By Stanley A. Fishman, author of Tender Grassfed Meat
Recently the issue arose on Facebook as to why some grassfed meat might have a strong, almost fishy smell. The opinion was expressed that the steer might have eaten wild onion or wild garlic, which are known to give a bad taste and smell to milk. Should a good grassfed farmer remove wild onion and wild garlic from their pastures?
As I do not raise grassfed meat, (though I certainly cook it and eat it), I posed the question to two of the best grassfed ranchers I know: John Wood of U.S. Wellness Meats, and Chris Kerston of Chaffin Family Orchards.
John qualifies because his meat is always delicious, and smells great while it is cooking and even better when it is done.
Chris qualifies because his meat is also always delicious, and also smells great at all stages of cooking and eating.
John has never had an issue with wild garlic or wild onions, and has not noticed them on his land. John is of the opinion that a good stand of grass usually chokes out wild garlic and wild onion. John’s pastures have some of the richest, greenest, most beautiful grass I have ever seen. John has substantially increased the density and richness of his grass by rotational grazing techniques, and by enriching the soil with ancient vegetable matter. Meat from his farm, raised on that wonderful grass, is in a class of its own, in my opinion. I have eaten a lot of John’s beef over the last six years.
Chris said that what the animal eats has a huge effect on flavor. Eating a lot of wild garlic and wild onion will have a big effect on the taste and smell of the meat However, Chris is opposed to removing wild garlic and wild onion from grazing land. As Chris pointed out, removing any natural plant from a pasture will affect the natural balance, and something else will take its place. Chris stated that cattle will not eat pungent plants like wild garlic and wild onion in normal conditions. They prefer sweet grasses. Cattle will eat pungent plants for medicinal purposes, and Chris has observed his cattle treating themselves by eating certain pungent plants and grasses when they have a need. However, this is only done on a short-term basis. Also, the amount of pungent plants they eat for this purpose is in small quantities, not enough to interfere with the flavor or smell of the meat. The other situation where cattle will eat wild garlic and wild onion is when they do not have enough other suitable feed (like grass) to eat, and will eat anything out of hunger. This could certainly affect the taste and smell of the meat. I have visited Chris’s farm, and seen the beautiful rich, green grass the cattle graze on. Grazing is rotated to enrich the soil and the grass. The soil on Chris’s farm is particularly rich, and has never been sprayed with chemicals. It provides dense, sweet, green grass that the cattle love. The grass gives the cattle a deep, beefy flavor that I love.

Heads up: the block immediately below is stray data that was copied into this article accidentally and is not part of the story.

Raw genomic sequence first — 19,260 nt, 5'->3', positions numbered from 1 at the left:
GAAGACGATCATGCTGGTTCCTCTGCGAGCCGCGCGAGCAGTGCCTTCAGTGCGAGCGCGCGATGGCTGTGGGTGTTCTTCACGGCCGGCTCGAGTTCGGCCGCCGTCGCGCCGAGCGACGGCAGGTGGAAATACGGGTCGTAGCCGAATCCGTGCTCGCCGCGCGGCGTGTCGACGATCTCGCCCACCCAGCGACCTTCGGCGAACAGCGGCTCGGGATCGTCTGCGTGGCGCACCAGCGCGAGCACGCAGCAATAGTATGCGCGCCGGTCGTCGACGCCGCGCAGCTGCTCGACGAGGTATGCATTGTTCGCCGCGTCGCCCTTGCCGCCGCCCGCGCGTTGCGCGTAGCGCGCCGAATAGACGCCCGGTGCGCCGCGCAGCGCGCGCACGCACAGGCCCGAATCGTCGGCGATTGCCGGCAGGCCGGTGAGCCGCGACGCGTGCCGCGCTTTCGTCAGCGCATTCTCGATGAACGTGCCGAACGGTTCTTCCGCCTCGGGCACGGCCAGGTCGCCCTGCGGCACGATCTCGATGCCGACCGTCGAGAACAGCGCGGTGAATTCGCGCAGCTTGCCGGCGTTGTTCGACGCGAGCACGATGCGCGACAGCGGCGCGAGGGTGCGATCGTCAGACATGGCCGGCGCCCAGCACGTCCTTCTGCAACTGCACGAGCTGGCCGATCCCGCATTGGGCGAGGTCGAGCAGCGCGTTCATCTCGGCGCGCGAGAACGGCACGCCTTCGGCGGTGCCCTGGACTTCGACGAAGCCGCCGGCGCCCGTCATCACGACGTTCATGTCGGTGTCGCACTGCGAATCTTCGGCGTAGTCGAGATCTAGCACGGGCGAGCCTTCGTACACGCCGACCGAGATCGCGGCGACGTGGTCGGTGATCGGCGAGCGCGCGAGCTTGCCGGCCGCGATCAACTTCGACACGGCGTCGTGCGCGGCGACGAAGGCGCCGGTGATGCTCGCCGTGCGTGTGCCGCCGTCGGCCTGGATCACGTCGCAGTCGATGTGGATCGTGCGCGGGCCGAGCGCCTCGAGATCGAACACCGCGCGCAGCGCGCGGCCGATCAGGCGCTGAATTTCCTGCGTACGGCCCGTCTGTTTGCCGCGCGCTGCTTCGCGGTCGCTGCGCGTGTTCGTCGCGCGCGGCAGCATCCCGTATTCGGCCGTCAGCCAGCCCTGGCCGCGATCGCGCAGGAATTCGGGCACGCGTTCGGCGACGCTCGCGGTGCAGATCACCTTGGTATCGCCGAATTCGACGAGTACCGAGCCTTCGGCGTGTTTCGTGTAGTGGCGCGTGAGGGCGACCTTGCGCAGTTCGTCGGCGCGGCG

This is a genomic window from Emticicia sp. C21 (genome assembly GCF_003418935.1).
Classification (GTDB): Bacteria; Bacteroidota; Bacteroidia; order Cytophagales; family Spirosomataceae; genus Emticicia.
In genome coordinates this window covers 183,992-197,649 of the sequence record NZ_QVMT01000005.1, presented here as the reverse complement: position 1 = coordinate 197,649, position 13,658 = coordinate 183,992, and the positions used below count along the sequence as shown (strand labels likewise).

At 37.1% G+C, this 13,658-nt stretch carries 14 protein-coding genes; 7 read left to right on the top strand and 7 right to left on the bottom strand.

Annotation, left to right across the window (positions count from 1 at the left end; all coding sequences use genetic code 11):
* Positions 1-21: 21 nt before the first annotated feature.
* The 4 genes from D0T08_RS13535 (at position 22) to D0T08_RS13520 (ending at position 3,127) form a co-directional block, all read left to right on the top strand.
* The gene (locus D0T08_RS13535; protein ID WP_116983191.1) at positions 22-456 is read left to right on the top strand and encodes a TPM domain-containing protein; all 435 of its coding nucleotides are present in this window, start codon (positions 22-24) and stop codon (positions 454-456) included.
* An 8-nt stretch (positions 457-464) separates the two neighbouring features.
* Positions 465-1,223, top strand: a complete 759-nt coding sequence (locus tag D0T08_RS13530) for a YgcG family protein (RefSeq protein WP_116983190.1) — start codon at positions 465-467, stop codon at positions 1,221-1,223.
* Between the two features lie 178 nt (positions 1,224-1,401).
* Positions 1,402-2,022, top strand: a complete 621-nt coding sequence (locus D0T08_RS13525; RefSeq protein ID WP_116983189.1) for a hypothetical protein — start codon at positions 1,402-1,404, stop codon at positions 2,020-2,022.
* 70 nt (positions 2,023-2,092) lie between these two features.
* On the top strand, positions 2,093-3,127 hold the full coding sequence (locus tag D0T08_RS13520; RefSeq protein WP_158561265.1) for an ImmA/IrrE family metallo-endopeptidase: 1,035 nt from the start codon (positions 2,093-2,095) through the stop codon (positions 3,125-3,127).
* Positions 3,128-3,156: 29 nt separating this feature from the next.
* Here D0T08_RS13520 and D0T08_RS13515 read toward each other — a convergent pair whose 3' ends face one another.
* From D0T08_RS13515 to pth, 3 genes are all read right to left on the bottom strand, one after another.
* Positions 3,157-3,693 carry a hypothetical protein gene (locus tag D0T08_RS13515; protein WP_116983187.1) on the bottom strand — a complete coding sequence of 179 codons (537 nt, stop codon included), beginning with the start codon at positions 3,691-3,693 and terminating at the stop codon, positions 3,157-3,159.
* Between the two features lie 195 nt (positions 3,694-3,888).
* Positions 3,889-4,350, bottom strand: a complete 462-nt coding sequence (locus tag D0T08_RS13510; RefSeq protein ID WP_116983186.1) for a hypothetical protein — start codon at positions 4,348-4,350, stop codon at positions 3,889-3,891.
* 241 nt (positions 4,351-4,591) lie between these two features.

It is clear that having plenty of good sweet grass, and providing adequate pasture prevents the problem.
You can buy John’s meat at U.S. Wellness Meats.
Chaffin Family Orchards does not sell its meat over the Internet, but you can buy it directly from the ranch or at the farmer’s markets where Chaffin sells meat, or some buying clubs. Chaffin does sell its magnificent olive oil over the Internet. This olive oil is my absolute favorite, and my first choice for marinating meat.
While John’s Missouri grassfed beef tastes different from the California grassfed beef raised by Chris, both tastes are wonderful, and I love to eat both of them.
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